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Smith 'recall' casts shadow on Thompson

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Brian Carriveau
October 20, 2010

Packers general manager Ted Thompson may have not come out and said he made a mistake when he cut safety Anthony Smith in the final roster cutdown of 2009, but his actions speak louder than words.


Green Bay again acquired Smith this week in a trade with the Jacksonville Jaguars for a conditional draft choice, reportedly a seventh-rounder.


The addition of Smith adds depth at a position where Morgan Burnett and Derrick Martin have been placed on injured reserve since the start of the regular season.


The transaction also helps the Packers in short term until Atari Bigby can return. Bigby is eligible to come off the Physically Unable to Perform (PUP) list this week, but the team is only going to activate him when he is absolutely healthy.


But it never should have come down to trading for Smith in the first place. The Packers signed him as a free agent prior to 2009 and never should have let him go.


During the '09 exhibition season for the Packers, Smith proved to be a reliable player with experience in a 3-4 defensive scheme and notched two interceptions in his short time in Green Bay.


Almost inexplicably, Smith was cut and later picked up on waivers by the St. Louis Rams. The Packers instead kept Aaron Rouse, who ended up being released after Week 2 and was replaced by Matt Giordano, who's also no longer with the Packers.


This unfortunate series of events could have been prevented had the Packers just kept Smith. He didn't cost that much, and because he had previously been released from the Steelers, he didn't even factor into the league's formula for awarding compensatory draft choices to teams who have more free-agent losses than additions.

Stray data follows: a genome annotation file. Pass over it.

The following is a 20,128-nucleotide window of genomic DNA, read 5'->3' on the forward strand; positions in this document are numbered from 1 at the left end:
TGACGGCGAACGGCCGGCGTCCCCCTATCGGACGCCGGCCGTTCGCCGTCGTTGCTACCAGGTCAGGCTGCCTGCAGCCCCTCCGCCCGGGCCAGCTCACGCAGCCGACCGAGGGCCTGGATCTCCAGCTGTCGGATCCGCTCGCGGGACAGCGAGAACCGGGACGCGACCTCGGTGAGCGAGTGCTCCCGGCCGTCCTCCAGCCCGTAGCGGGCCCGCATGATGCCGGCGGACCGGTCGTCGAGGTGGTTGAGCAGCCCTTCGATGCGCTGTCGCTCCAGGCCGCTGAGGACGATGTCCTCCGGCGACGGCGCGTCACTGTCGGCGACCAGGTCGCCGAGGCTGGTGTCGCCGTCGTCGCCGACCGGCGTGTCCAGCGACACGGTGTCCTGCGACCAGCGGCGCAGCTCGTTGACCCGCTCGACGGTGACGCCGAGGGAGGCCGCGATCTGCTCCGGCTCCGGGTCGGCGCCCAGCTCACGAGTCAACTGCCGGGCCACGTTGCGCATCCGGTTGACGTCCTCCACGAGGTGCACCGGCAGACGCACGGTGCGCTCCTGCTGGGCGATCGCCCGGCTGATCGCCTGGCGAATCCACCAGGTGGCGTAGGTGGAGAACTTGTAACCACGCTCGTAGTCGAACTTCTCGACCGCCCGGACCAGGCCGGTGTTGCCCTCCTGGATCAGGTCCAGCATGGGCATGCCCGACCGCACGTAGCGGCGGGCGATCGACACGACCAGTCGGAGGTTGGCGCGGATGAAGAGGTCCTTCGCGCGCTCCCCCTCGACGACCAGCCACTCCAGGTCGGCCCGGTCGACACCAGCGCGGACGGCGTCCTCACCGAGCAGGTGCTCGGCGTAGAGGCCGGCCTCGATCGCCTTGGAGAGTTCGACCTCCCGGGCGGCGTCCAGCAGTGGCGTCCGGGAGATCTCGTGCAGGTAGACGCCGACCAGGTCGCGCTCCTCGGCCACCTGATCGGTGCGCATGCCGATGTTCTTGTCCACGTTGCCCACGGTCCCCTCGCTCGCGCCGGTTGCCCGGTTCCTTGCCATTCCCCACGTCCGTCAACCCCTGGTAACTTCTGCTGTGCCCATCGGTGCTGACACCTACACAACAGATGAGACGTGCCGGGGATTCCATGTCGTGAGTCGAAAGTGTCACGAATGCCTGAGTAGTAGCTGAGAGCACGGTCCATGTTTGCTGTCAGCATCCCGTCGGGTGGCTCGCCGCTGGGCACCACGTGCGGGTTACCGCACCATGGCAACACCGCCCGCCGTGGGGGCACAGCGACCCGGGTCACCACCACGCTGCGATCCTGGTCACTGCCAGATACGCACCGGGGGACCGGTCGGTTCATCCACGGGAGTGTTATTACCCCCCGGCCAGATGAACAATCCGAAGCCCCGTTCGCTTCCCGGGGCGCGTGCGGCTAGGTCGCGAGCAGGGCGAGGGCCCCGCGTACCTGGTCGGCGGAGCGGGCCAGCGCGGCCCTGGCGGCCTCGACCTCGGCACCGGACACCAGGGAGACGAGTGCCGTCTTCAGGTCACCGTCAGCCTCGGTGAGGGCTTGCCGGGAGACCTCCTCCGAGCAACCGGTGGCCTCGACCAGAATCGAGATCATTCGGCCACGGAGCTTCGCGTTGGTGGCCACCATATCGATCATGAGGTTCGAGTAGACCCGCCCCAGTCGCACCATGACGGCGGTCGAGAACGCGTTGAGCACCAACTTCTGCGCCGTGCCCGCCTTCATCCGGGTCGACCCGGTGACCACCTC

Instead, the Packers had to give up a draft choice just to re-acquire Smith, and he becomes a free agent once the season is over.


It's not the first time Thompson made a mistake releasing a player who could have helped the team, either.


Before the 2008 season, Thompson let loose of Jon Ryan. The Packers haven't had a reliable punter since.


It doesn't matter who's been punting for Green Bay since Ryan left. Derrick Frost, Jeremy Kapinos and Tim Masthay are the same person: middle-of-the-road gross punting average, horrible net punting average.


Some of the punting problems can be attributed to the coverage units and the special teams coordinator, but the fact remains the Packers would be much better off if Ryan was still around.


In a similar vein, one more curious move was the release of special teams standout Tracy White. Cut in midseason of 2008 to make room for practice squad linebacker Danny Lansaneh (who's no longer with the team), the Packers lost White, who sill makes a living as a special teams expert with the New England Patriots.


There's the possibility Thompson let some additional players slip through his fingers in final roster cutdowns this season as well. Players such as running back Kregg Lumpkin, outside linebacker Cyril Obiozor and tackle Breno Giacomini—among several others—all signed contracts with new teams since being released.


The Packers can ill afford for Thompson to make any more mistakes in cutting players he should keep. The margin for error this season is already razor thin, considering the injuries the team has sustained.


Over the next few weeks, the Packers possibly will have to make room for the players coming off the PUP list—Bigby, Al Harris, James Starks. Thompson can't afford to let go of another player the caliber of Anthony Smith.


Perception is reality, and it reflects poorly on Ted Thompson when the Packers have to trade for a player they once had.


Brian Carriveau is the editor of Maple Street Press Packers Annual and also writes for CheeseheadTV.com

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